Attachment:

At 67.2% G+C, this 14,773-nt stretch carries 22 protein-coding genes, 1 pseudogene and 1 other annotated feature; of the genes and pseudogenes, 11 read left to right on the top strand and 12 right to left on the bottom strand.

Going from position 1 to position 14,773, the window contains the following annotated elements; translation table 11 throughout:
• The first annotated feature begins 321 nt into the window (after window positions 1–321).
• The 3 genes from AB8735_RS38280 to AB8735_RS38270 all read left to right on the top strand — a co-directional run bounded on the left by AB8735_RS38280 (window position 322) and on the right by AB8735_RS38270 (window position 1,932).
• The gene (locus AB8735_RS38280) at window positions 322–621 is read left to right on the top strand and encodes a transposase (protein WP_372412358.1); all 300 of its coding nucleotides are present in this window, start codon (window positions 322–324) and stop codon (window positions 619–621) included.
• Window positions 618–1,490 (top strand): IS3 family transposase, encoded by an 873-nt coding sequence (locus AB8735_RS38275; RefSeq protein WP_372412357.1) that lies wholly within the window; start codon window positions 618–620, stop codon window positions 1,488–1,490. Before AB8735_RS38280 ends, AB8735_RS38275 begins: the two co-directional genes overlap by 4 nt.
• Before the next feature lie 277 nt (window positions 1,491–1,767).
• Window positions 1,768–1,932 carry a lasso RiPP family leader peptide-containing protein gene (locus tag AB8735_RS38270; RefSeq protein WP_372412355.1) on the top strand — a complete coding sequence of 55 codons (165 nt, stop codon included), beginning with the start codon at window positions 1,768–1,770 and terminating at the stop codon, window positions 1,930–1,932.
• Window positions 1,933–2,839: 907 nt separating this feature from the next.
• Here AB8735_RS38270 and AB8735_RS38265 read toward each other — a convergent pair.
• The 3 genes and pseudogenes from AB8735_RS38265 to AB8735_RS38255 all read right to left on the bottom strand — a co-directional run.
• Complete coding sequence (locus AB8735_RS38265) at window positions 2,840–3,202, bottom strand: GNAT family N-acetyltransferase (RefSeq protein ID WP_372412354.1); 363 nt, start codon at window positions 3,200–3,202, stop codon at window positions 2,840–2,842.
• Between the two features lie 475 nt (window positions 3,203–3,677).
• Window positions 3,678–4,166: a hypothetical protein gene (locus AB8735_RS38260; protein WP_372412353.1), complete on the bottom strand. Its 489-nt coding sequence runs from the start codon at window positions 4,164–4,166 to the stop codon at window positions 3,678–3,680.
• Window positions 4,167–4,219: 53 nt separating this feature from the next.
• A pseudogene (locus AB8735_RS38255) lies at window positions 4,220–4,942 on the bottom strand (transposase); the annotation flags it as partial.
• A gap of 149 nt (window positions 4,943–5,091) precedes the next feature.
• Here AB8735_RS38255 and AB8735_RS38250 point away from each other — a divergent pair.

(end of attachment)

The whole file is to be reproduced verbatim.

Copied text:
At 67.2% G+C, this 14,773-nt stretch carries 22 protein-coding genes, 1 pseudogene and 1 other annotated feature; of the genes and pseudogenes, 11 read left to right on the top strand and 12 right to left on the bottom strand.

Going from position 1 to position 14,773, the window contains the following annotated elements; translation table 11 throughout:
• The first annotated feature begins 321 nt into the window (after window positions 1–321).
• The 3 genes from AB8735_RS38280 to AB8735_RS38270 all read left to right on the top strand — a co-directional run bounded on the left by AB8735_RS38280 (window position 322) and on the right by AB8735_RS38270 (window position 1,932).
• The gene (locus AB8735_RS38280) at window positions 322–621 is read left to right on the top strand and encodes a transposase (protein WP_372412358.1); all 300 of its coding nucleotides are present in this window, start codon (window positions 322–324) and stop codon (window positions 619–621) included.
• Window positions 618–1,490 (top strand): IS3 family transposase, encoded by an 873-nt coding sequence (locus AB8735_RS38275; RefSeq protein WP_372412357.1) that lies wholly within the window; start codon window positions 618–620, stop codon window positions 1,488–1,490. Before AB8735_RS38280 ends, AB8735_RS38275 begins: the two co-directional genes overlap by 4 nt.
• Before the next feature lie 277 nt (window positions 1,491–1,767).
• Window positions 1,768–1,932 carry a lasso RiPP family leader peptide-containing protein gene (locus tag AB8735_RS38270; RefSeq protein WP_372412355.1) on the top strand — a complete coding sequence of 55 codons (165 nt, stop codon included), beginning with the start codon at window positions 1,768–1,770 and terminating at the stop codon, window positions 1,930–1,932.
• Window positions 1,933–2,839: 907 nt separating this feature from the next.
• Here AB8735_RS38270 and AB8735_RS38265 read toward each other — a convergent pair.
• The 3 genes and pseudogenes from AB8735_RS38265 to AB8735_RS38255 all read right to left on the bottom strand — a co-directional run.
• Complete coding sequence (locus AB8735_RS38265) at window positions 2,840–3,202, bottom strand: GNAT family N-acetyltransferase (RefSeq protein ID WP_372412354.1); 363 nt, start codon at window positions 3,200–3,202, stop codon at window positions 2,840–2,842.
• Between the two features lie 475 nt (window positions 3,203–3,677).
• Window positions 3,678–4,166: a hypothetical protein gene (locus AB8735_RS38260; protein WP_372412353.1), complete on the bottom strand. Its 489-nt coding sequence runs from the start codon at window positions 4,164–4,166 to the stop codon at window positions 3,678–3,680.
• Window positions 4,167–4,219: 53 nt separating this feature from the next.
• A pseudogene (locus AB8735_RS38255) lies at window positions 4,220–4,942 on the bottom strand (transposase); the annotation flags it as partial.
• A gap of 149 nt (window positions 4,943–5,091) precedes the next feature.
• Here AB8735_RS38255 and AB8735_RS38250 point away from each other — a divergent pair.